More than 1,000 buses are being deployed to move 37,000 Scouts – mostly teenagers – from the World Scout Jamboree in South Korea, as Typhoon Khanun looms.
Most of the remaining Scouts, who come from 156 countries, will be taken from the site in the south-western county of Buan to 128 accommodation sites scattered across eight provinces and cities, including the capital, Seoul, said interior minister Lee Sang-min on Tuesday morning. The exact locations were not disclosed, but officials had previously said that they were securing spaces at government training centres and education facilities as well as hotels.
“The local governments are checking the cleanliness of the accommodations and toilets and are preparing medical measures so that participants can have a safe and comfortable stay as soon as they arrive,” Lee said, adding that Scouts would continue their jamboree programmes during the remaining five days of the event.
The evacuation from the massive campsite started at 9am with the first bus transporting a Scout contingent from Taiwan, with the remaining countries being pulled out throughout the day, on 1,014 buses.
Four police helicopters and 273 police patrol cars will escort the participants. Organisers have said the site will no longer be used for any event after they leave.
After a week grappling with a heatwave in South Korea, Ahmad Alhendawi, the secretary general of the World Organization of the Scout Movement, said in a statement: “This is the first time in more than 100 years of World Scout Jamborees that we have had to face such compounded challenges.”
Camp Humphreys, a major US military base 70km (45 miles) south of Seoul, is already accommodating hundreds of American scouts, who were moved over the weekend because of heat concerns, as South Korea grapples with one of its hottest summers in years. Officials did not immediately confirm reports that thousands of Scouts from Sweden, Norway and Denmark were to be transferred to its facilities too.
The announcement about the evacuations came after the World Organization of the Scout Movement said it called on South Korea to quickly move the Scouts out of the storm’s path and “provide all necessary resources and support for participants during their stay and until they return to their home countries”.
The storm has taken an unusual, meandering path around Japan’s south-western islands for more than a week, dumping heavy rain, knocking out power to thousands of homes and disrupting flights and train services. On Monday afternoon, it had sustained winds of 108km/h (67mph), with higher gusts, and was forecast to maintain that strength as it brushed Japan’s main island of Kyushu this week, the Japan Meteorological Agency said. The storm has caused one death and 70 injuries on the southern Japanese island of Okinawa, according to the country’s Fire and Disaster Management Agency.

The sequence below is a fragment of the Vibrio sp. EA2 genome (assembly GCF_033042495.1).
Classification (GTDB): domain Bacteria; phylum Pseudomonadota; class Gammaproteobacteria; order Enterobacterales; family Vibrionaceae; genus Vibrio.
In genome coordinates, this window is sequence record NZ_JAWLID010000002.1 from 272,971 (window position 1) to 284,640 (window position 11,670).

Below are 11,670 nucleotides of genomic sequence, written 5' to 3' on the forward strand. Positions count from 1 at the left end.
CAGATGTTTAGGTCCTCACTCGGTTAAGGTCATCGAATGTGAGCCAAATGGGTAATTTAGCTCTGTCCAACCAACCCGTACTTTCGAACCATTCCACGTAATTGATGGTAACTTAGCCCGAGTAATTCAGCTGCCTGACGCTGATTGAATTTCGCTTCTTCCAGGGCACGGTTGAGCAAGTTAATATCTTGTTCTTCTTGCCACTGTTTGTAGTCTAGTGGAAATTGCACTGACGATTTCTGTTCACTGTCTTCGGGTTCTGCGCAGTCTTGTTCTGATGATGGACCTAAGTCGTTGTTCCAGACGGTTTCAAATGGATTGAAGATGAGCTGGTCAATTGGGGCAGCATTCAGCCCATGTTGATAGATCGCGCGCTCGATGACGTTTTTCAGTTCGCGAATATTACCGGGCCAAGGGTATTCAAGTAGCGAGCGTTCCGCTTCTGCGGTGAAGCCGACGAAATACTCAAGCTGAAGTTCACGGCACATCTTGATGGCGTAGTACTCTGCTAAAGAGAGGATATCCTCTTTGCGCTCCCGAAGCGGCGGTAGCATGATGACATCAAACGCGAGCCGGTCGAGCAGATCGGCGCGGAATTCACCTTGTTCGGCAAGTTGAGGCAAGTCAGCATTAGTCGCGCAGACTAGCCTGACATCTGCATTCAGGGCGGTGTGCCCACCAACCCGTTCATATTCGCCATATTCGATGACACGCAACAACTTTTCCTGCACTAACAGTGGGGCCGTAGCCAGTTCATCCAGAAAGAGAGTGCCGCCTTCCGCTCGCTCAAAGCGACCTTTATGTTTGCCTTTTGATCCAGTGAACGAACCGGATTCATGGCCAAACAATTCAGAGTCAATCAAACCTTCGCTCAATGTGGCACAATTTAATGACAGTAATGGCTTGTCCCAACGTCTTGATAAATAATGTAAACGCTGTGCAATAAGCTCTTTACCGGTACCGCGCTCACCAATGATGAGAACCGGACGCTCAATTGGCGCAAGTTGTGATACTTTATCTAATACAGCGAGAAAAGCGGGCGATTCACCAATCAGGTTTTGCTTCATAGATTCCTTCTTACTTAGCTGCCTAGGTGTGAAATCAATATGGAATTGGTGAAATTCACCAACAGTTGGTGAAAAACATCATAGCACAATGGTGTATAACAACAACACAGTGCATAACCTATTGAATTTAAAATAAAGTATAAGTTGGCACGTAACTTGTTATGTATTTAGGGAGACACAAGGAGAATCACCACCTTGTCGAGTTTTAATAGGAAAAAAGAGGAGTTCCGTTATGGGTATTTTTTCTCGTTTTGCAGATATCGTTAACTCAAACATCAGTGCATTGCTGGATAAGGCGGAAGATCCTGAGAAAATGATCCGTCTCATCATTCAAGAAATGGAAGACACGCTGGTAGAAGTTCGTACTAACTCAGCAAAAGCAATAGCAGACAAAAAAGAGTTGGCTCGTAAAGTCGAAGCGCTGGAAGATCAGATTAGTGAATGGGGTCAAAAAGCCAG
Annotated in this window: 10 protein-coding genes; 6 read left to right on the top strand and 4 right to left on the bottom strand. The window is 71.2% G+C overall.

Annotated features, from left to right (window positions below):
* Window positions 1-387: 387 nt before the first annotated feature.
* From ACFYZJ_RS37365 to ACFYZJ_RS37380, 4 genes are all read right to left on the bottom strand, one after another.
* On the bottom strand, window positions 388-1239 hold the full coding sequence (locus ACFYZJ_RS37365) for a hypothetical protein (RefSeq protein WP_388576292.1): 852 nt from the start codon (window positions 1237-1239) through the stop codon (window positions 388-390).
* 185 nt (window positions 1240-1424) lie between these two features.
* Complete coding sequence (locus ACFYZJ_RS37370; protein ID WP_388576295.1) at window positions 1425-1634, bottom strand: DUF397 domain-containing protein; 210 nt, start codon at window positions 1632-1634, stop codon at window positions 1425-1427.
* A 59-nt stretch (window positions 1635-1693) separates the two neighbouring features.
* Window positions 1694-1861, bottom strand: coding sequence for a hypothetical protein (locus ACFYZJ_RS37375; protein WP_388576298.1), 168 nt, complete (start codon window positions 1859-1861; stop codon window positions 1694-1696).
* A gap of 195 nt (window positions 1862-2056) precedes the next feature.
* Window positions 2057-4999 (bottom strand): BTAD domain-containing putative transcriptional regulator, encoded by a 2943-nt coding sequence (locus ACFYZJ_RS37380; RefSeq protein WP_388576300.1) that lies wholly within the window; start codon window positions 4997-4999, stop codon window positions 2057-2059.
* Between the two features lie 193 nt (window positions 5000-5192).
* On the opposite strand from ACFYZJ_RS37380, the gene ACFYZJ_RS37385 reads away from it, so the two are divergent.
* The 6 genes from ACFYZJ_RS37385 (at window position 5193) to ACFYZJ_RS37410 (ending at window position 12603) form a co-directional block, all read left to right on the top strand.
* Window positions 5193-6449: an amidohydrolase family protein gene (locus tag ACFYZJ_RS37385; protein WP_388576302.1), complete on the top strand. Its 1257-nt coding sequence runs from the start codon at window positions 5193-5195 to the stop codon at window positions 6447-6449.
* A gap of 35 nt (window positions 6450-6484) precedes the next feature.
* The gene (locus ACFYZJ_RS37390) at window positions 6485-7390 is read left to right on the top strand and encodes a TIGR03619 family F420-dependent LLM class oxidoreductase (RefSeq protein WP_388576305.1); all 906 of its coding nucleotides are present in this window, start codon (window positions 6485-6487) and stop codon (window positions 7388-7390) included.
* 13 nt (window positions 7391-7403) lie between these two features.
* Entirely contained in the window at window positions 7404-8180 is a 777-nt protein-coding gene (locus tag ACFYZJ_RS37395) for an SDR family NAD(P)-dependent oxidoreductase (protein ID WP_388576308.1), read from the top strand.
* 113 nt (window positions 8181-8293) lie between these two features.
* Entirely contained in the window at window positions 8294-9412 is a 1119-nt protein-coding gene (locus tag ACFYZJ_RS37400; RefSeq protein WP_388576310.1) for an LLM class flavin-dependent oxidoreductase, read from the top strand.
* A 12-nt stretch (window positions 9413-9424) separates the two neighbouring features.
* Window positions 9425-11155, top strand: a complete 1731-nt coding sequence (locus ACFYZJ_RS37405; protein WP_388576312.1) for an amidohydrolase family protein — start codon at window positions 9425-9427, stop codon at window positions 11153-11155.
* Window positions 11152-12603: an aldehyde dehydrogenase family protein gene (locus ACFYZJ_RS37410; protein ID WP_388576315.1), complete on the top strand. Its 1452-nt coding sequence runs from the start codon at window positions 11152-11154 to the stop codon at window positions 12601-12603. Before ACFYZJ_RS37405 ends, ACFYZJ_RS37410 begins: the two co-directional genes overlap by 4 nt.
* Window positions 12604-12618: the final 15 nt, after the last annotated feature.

South Korea’s weather agency reported that Khanun was expected to make landfall in South Korea on Thursday morning, potentially packing winds as strong as 154km/h (95mph). Large swathes of the country’s south, including Buan, could be affected by the storm as early as Wednesday, the agency said.
The plans to evacuate the scouts were announced hours after president Yoon Suk Yeol’s office said he called for “contingency” plans, including relocating them to hotels and other facilities in the greater capital area.
The South Korean Safety Ministry said the storm will unleash strong winds and rain throughout the country from Wednesday to Friday and instructed local officials to prepare to shut down coastal areas, hiking trails, river parks, underpass tunnels and other sectors vulnerable to flooding.
Geir Olav Kaase, leader of the 700-member Norwegian contingent, said Norwegian Scouts had started leaving the campsite on Monday evening to “avoid any chaos that may arise in the event of a joint evacuation”.
“We do all we can to ensure that the scouts are safe and well, and that the transfer goes as smoothly as possible. We help each other and keep our spirits up,” Kaase said in a statement.
The Swedish news agency TT said 1,500 scouts from Sweden will be relocated to Camp Humphreys along with Norwegian and Danish scouts.
Kim Hyun-sook, South Korea’s minister of gender equality and family, said officials are trying to arrange new cultural events and activities for the scouts before they leave, including a possible K-pop concert at a Seoul soccer stadium on Friday to go with the closing ceremony.
“We don’t see it that way,” Kim said when asked whether the scouts’ departure from Buan should be seen as an early end for the jamboree. “We are creating new programs with regional governments away from the campsite, so it could be said the jamboree is widening.”
With Associated Press